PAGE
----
Northern Ireland

Popularity of Fermanagh's stairway to heaven 'bad for the environment'

Cuilcagh mountain
Image caption There are growing concerns about the walk's popularity

There are concerns about the popularity of a wooden walkway in County Fermanagh.

The 'stairway to heaven' at Cuilcagh Mountain was designed to protect an environmentally important bog.

But there are growing concerns about its popularity.

It has caught the imagination of thousands of people on social media who have been sharing selfies on the 666m summit.

Image caption The amount of walkers has risen dramatically

It opened in July 2015 to protect the sensitive blanket bog and restore areas of peatland that had been eroded in a special area of conservation.

The amount of walkers in the area has risen dramatically from fewer than 3,000, before it was built, to 24,000 last year.

Image copyright Lisa Bartley
Image caption The car park can only accommodate 30 cars

That number is expected to be exceeded this year, with more than 1,000 people setting out along the path on Easter Monday alone.

The wooden boardwalk begins after a 5km walk along a gravel path from the car park, before winding across the bog to the wooden staircase up the side of the mountain to the summit plateau.

Conor Moran, from Dundalk, and Martina O'Callaghan from Newry came to the walk after seeing reviews online.

"We thought it looked pretty cool so we just came down for a wee stroll," they said.

"I'd definitely rate it 10 out of 10. It's a brilliant view but it's a tough climb."

Image caption Richard Watson, the manager of Marble Arch Caves Global Geopark, says the popularity has brought problems

Neil Robinson and Jackie Cairns, from Portadown, said they wanted to see for themselves what all the talk was about.

"It's being broadcast everywhere all over the country, all over the world, basically," they said.

"Google search "stairway to heaven" and that's just what it's like, the view is absolutely astounding."

However, the walk's popularity has grown more quickly than the facilities available.

The car park can only accommodate about 30 cars, and hundreds of vehicles have been parked on verges along the road at weekends and on bank holidays.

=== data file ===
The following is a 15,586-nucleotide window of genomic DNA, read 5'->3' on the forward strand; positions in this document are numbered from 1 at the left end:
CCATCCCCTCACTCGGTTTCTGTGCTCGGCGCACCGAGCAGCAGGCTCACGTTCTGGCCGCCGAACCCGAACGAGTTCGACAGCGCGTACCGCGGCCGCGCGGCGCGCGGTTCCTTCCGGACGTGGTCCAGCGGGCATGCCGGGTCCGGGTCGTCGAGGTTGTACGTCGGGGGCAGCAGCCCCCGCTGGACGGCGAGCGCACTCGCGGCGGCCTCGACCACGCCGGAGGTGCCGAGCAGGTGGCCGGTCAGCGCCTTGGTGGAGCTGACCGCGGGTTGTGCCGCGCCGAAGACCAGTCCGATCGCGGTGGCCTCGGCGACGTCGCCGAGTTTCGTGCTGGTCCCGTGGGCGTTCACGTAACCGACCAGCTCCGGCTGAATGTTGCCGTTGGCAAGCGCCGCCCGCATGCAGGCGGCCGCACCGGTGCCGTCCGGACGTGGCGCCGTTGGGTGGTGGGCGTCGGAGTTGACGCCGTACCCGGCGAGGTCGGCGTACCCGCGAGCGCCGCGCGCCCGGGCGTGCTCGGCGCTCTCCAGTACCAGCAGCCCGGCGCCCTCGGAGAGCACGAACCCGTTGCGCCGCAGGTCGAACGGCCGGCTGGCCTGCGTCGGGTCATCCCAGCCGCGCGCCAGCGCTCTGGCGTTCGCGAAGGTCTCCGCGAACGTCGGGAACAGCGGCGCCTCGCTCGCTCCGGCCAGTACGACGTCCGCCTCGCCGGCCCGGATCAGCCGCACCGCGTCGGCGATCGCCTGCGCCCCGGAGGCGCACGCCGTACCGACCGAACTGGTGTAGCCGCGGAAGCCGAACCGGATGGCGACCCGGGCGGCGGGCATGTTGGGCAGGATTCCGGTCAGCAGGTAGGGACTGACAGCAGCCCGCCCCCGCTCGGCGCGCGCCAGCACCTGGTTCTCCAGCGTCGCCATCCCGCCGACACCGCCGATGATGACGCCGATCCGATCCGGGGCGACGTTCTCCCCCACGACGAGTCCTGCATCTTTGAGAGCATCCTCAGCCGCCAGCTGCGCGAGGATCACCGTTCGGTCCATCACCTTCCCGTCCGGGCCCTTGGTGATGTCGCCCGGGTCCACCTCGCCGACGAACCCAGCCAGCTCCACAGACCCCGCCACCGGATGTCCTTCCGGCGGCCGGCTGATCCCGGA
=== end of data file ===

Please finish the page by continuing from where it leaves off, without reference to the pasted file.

Richard Watson, the manager of Marble Arch Caves Global Geopark, said the popularity has brought problems.

"There's traffic-control issues on the mountain. It's only a small narrow little country lane really leading through here," he said.

"We're getting some localised erosion on the summit of the mountain as well."

Image caption Increased traffic is also causing him problems with farm entrances being blocked by parked cars

He said he has mixed feelings about the popularity of the boardwalk.

"I've been looking after this place for 25 years and I'm pretty passionate about it so it's great to see other people enjoying that.

"I am a bit dismayed by the behaviour of a minority of people who are a bit too casual with litter for my liking."

Farmer Jason Moffitt said the increased traffic is also causing him problems with farm entrances being blocked by parked cars.

"It's hampering us trying to get from farm to farm. There's ewes lambing at this time of year and cows calving and you can't get at them quickly and efficiently if you're sitting in a queue of traffic all the time," he said.

"If the road was widened enough that we could pass each other on the road and there was more car parking there would be no issue."

Robert Gibson, the director of community health and leisure at Fermanagh and Omagh District Council, said the popularity of the walk has been spread by social media.

"There's no stronger message getting out in the tourism sector now than Facebook and someone quoted the words "Stairway to Heaven" and that's what it is and that's why so many people are attracted to it," he said.

He said car parking is going to be a challenge but plans have been put in place for weekends and bank holidays with stewards directing traffic and trying to ensure people park responsibly.

"Car parking will be an issue going forward but we don't want to destroy what people are coming here to enjoy.

"Nothing would look worse than a huge blank car park sitting in the middle of this environment so we're looking at solutions that maybe smaller areas, hidden areas, areas that are not within protected habitat so that we can meet the needs as it goes forward."